seems like Chris thinks UFW stands for Universal FireWall

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Robidu1973

April 15, 2020

To keep reaction times of the netfilter short, I usually put rules for reply packets as well as established or related connections quite early into the chains and only later on add rules to accept new incoming connections.
While it usually doesn't do much pain if a client has to wait a bit for netfilter to process the initial SYN packet, once the connection has been established, processing runs significantly quicker. Plus you'd also want to add rules to both the PREROUTING and the OUTPUT chains of the raw table that exempt traffic to the loopback device from being conntracked, thereby reducing the overhead. Since localhost traffic (127.0.0.1 or ::1 depending on which variant of IP you are using) isn't routed, there's no need to keep track of the packets.

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Uumas8

April 15, 2020

Note that debian uses nftables instead of iptables now: https://wiki.debian.org/iptables

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Mr. Tech Guy

April 15, 2020

Doesn't this Firewall have GUI?… 😓

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Dingo Kidneys

April 15, 2020

Nice simple little intro to iptables.
I only ever use public/private key access to my ssh server from the internet – password disabled – and I don't have a firewall other than the NAT setup on my router. I then set up a new key for each device I need to connect from; my phone, my laptop, my work machine via PuTTY. That way, if I need to kill access from one device, I just delete the public key from authorized_keys.
I only leave the one port publicly accessible on my router, which is 443 to make getting out of my work network simple, then that is mapped over to 22 on the ssh box.
I keep getting hammered by all and sundry but because it's a PKI only ssh on a non-standard port no-one has ever got past the first step and it's really easy for me to get in from out in the wild.

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Roguishly Handsome

April 15, 2020

I am familiar with iptables, but I generally use ufw, which is ready to use on ubuntu distros such as Mint. One question: why do you need this line:
/sbin/iptables -A INPUT -j DROP
if the default policies are set to DROP?

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J.L. Castaneda

April 15, 2020

Stopping by just to say thank you for this fantastic script. I just used it on a web server with a couple of modifications. Saved me a ton of work and time.

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RegeditX

April 15, 2020

is there a firewall software like netlimiter4? i'm so tired of doing everything in console

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BeginnerLockPickingDiaries

April 15, 2020

Excellent tutorial… Thanks!

I'll be saving this video to my important playlist to implement on my Linux desktop later.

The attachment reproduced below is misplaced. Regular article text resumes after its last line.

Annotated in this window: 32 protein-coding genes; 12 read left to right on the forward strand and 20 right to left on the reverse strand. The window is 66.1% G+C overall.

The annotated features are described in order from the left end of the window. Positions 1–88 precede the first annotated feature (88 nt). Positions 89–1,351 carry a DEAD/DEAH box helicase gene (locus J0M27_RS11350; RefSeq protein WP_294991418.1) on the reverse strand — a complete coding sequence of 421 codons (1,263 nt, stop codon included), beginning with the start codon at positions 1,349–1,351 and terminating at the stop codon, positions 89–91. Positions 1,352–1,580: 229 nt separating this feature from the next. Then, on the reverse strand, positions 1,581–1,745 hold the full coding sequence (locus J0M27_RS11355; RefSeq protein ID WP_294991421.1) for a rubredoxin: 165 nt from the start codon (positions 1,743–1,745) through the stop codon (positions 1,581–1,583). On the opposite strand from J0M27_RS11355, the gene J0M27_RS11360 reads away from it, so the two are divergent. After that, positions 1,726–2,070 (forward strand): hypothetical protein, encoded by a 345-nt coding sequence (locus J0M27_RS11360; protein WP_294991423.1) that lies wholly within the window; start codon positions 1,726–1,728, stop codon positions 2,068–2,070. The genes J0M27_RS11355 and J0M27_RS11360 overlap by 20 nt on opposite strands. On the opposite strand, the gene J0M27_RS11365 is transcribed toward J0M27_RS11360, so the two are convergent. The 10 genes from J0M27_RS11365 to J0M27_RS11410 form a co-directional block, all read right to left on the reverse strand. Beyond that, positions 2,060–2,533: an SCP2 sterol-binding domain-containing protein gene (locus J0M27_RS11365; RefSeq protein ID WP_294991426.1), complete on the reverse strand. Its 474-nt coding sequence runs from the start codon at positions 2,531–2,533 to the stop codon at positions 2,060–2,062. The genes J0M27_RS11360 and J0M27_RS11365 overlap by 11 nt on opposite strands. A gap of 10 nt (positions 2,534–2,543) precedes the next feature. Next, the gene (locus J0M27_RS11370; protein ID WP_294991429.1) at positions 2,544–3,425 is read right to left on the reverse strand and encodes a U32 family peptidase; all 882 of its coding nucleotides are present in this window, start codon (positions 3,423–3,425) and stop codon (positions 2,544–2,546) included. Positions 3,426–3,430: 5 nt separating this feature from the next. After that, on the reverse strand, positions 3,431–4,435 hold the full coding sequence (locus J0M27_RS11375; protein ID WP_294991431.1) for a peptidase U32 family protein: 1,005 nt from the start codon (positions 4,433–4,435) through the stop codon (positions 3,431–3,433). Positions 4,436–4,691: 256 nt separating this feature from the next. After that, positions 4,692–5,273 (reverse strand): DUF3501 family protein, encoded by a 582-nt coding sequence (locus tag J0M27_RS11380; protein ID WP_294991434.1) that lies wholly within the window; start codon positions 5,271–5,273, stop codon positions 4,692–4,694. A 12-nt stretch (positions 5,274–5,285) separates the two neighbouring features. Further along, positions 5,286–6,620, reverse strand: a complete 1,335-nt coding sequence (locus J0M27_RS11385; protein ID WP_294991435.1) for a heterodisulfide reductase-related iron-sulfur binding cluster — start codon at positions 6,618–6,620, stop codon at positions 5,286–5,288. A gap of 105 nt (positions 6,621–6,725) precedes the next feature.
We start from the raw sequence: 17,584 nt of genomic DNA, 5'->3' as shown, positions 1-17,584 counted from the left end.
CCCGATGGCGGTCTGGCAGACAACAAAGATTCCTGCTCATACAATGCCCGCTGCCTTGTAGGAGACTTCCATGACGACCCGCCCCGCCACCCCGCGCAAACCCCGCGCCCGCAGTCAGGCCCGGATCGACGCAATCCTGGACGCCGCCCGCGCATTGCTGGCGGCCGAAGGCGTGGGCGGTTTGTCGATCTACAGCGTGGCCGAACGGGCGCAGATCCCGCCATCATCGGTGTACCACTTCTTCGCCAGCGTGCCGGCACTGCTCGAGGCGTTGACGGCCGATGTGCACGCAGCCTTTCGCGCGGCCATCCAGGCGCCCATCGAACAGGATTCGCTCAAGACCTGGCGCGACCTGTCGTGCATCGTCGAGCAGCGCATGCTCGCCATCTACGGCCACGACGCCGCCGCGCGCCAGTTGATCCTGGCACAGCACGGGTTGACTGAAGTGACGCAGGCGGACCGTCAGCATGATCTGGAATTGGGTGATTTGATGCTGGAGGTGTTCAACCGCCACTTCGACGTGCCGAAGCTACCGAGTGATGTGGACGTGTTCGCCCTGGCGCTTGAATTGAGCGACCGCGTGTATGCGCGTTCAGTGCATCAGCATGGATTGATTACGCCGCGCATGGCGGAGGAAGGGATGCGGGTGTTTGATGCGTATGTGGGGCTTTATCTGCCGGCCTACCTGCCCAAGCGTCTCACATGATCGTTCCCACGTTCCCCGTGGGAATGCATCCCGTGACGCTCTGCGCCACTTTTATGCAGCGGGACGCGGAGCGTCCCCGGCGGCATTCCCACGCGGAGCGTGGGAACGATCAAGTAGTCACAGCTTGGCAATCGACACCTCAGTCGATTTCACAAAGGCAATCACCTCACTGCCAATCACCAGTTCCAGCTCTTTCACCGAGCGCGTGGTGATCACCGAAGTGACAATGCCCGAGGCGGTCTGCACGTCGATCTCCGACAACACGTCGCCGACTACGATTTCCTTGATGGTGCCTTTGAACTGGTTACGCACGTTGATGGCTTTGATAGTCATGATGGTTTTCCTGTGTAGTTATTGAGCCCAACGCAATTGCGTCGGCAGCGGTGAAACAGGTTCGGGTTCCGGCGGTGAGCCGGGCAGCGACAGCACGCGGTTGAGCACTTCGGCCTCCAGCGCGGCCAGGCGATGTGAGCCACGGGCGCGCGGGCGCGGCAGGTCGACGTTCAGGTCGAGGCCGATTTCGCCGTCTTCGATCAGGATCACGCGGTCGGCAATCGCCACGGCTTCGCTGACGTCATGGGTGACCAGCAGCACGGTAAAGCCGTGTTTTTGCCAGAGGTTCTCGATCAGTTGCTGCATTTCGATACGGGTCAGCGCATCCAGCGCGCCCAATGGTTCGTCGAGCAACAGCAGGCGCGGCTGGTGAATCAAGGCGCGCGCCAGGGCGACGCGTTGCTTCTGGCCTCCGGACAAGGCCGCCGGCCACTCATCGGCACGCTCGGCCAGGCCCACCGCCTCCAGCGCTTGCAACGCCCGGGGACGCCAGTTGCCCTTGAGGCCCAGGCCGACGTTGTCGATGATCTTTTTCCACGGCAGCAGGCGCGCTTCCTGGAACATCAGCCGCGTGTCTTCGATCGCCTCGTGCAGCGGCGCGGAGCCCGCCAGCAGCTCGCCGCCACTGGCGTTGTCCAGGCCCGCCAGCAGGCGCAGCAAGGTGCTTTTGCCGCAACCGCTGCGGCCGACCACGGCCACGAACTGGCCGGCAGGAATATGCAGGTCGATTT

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John Kunai

April 15, 2020

Hi, I was wondering if you could look into and do a video about an operating system called Qubes OS and whether or not it is a good operating system to look at and consider using? That would be awesome if you could. Have a good one!

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Jurgen Blick

April 15, 2020

Thank you

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mini fang

April 15, 2020

i use fail2ban rather than rate limiting, fail2ban watches the log files and bans (via iptables) a ip if 3 (configurable) failed logins occur for a (configurable) period of time. it also watches other things than ssh , such as ftp, apache(nginx etc) , and more.

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Karman

April 15, 2020

very useful! thanks

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Dave McKewan

April 15, 2020

Going to add this to my LM 19.2 box, as well as the hosts file entries I have and the pfSense FW it all sits behind…

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M. Angel Esteban

April 15, 2020

I used to manage my iptables rules with a nice program named fwbuilder (which actually is discontiued, but still works) http://fwbuilder.sourceforge.net/

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Niels van Aert

April 15, 2020

I'd suggest adding rsource to the rate limiting rules.

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P.J

April 15, 2020

Good video!
It's worth nothing that iptables is a frontend for netfilter that is built in the linux kernel. An alternative to iptables that is also a frontend for netfilter is firewalld which is a little more advance and let you not drop your connexion when you do changes – which my be very important for continuous connectivity of services.

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John

April 15, 2020

awww… no link to the GitHub in the description for us lazy folks? lol
Keep up the great work Chris 🙂
oh, and if you want the link:
https://github.com/ChrisTitusTech/firewallsetup

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Nightmare Nova

April 15, 2020

Next vid, how to change and secure SSH Port😍